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Table of Contents
Year : 2020  |  Volume : 3  |  Issue : 2  |  Page : 409-410

Bisphosphonate-related osteonecrosis of the jaw – An ounce of prevention is worth a pound of cure

Department of Periodontics, Maulana Azad Institute of Dental Sciences, New Delhi, India

Date of Submission12-Mar-2020
Date of Decision17-Mar-2020
Date of Acceptance18-Mar-2020
Date of Web Publication19-Jun-2020

Correspondence Address:
Archita Datta
Department of Periodontics, Maulana Azad Institute of Dental Sciences, New Delhi
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Source of Support: None, Conflict of Interest: None

DOI: 10.4103/CRST.CRST_82_20

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How to cite this article:
Tandon S, Faraz F, Datta A. Bisphosphonate-related osteonecrosis of the jaw – An ounce of prevention is worth a pound of cure. Cancer Res Stat Treat 2020;3:409-10

How to cite this URL:
Tandon S, Faraz F, Datta A. Bisphosphonate-related osteonecrosis of the jaw – An ounce of prevention is worth a pound of cure. Cancer Res Stat Treat [serial online] 2020 [cited 2020 Sep 19];3:409-10. Available from: http://www.crstonline.com/text.asp?2020/3/2/409/287273

It was intriguing how the “Mystery of the jaw pain” was unfolded by Waghmare et al.[1] Despite the benefits of bisphosphonates (BP), osteoradionecrosis of the jaw manifests as a hazard in a section of patients receiving this drug. The 2014 update of the American Association of Oral and Maxillofacial Surgeons position paper has favored the term “medication-related osteonecrosis of the jaw.'[2] The new terminology is to incorporate all the medications that have an antiresorptive (denosumab) or antiangiogenic effect resulting in osteonecrosis of the jaw. This is particularly important with reference to the article, as the patient was administered both zoledronate and denosumab.

A local, traumatic injury to the jaw may lead to ischemic changes and consequent necrosis of the bone due to improper wound healing, diminished bone remodeling, and an antiangiogenic effect. This could be the underlying mechanism of osteoradionecrosis caused by BP, as they have an extremely high affinity for the bones as compared to the other body tissues.[3]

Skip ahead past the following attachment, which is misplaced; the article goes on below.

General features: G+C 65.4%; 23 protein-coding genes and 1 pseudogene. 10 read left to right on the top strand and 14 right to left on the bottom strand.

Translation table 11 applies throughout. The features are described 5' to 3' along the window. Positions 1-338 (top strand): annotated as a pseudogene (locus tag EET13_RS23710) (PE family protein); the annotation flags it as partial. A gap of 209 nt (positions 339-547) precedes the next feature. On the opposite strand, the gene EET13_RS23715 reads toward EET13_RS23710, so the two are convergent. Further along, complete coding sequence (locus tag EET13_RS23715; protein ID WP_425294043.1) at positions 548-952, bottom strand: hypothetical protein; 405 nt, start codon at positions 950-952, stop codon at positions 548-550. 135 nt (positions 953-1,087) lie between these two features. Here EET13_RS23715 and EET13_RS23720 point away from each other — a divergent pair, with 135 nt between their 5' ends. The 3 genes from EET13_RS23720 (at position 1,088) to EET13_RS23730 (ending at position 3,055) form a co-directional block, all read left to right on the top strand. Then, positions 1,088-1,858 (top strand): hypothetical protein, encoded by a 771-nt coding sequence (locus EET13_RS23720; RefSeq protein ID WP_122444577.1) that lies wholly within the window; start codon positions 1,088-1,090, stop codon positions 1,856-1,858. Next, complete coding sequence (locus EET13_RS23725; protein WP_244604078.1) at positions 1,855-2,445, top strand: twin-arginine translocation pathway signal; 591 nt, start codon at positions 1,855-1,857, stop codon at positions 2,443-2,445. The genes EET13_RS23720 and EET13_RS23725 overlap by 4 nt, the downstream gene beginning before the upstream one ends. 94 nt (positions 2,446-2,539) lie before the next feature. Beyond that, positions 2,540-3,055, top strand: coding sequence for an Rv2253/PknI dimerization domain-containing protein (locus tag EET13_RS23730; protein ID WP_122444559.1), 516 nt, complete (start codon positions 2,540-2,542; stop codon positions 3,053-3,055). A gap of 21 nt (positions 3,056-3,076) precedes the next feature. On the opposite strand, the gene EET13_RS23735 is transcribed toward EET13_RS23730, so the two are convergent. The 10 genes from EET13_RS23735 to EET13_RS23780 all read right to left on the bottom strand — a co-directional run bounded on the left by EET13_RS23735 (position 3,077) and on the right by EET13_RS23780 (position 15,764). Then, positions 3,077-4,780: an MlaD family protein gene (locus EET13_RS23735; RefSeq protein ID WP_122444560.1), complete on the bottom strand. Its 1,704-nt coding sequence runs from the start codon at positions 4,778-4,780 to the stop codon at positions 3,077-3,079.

The initial appearance of this disease is variable, and thus, it is often diagnosed only once it becomes symptomatic. The authors have not discussed the diagnostic criteria for bisphosphonate-related osteonecrosis of the jaw (BRONJ), which are extremely important for future clinical and epidemiological research. The three salient features for the diagnosis of BRONJ are (1) past history or current administration of BP, (2) persistent necrotic bone in the maxillofacial region for more than 8 weeks, and (3) no history of radiotherapy to the head-and-neck region.[2]

The goal of treatment for patients with BRONJ is to follow a multidisciplinary approach, which includes alleviating pain, reducing the chances of infection, and avoiding recurrence/development of necrotic lesions.[4] Waghmare et al. have listed various therapeutic options, such as sequestrectomy, curettage, debridement or reshaping of the bone, and the use of various growth factors to promote soft- and hard-tissue healing.[1] The recent treatment modalities considered were ozone therapy and hyperbaric oxygen therapy.[1] Another viable treatment option that can be added to the above list is photodynamic therapy. The antimicrobial and anti-inflammatory properties of photodynamic therapy have been shown to be of significant advantage for improving the quality of life of such patients.[5]

In conclusion, we would like to emphasize that incorporating certain measures routinely when prescribing BP could help to prevent BRONJ. Before commencing the BP therapy, the doctor can refer the patients to a dental surgeon for a clinical and radiographic examination to ensure that there are no potential sources of infection, such as carious teeth, periapical infection, or abscess in the oral cavity. All prescriptions of BP should have a written caution against traumatic dental procedures such as tooth extraction, osseous surgery, or implant placement. In addition, operating dental surgeons must take and review the medication history apart from the systemic history before undertaking any dental procedure involving the jawbones.

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  References Top

Waghmare M, Ahuja A, Pande P, Mahajan A. The mystery of the jaw pain. Cancer Res Stat Treat 2020;3:93-6.  Back to cited text no. 1
  [Full text]  
Ruggiero SL, Dodson TB, Fantasia J, Goodday R, Aghaloo T, Mehrotra B, et al. American association of oral and maxillofacial surgeons position paper on medication-related osteonecrosis of the jaw-2014 update. J Oral Maxillofac Surg 2014;72:1938-56.  Back to cited text no. 2
Faraz F, Lamba AK, Verma M, Munjal A, Tandon S. Bisphosphonate – Induced osteonecrosis: A wake up call for dentists and physicinas. Biomedicine 2009;29:100-4.  Back to cited text no. 3
Ruggiero SL. Guidelines for the diagnosis of bisphosphonate-related osteonecrosis of the jaw (BRONJ). Clin Cases Miner Bone Metab 2007;4:37-42.  Back to cited text no. 4
Tandon S, Lamba AK, Faraz F, Aggarwal K, Chowdhri K. A case report of bisphosphonate related osteonecrosis of the jaw treated by photodynamic therapy. Photodiagnosis Photodyn Ther 2019;26:313-5.  Back to cited text no. 5


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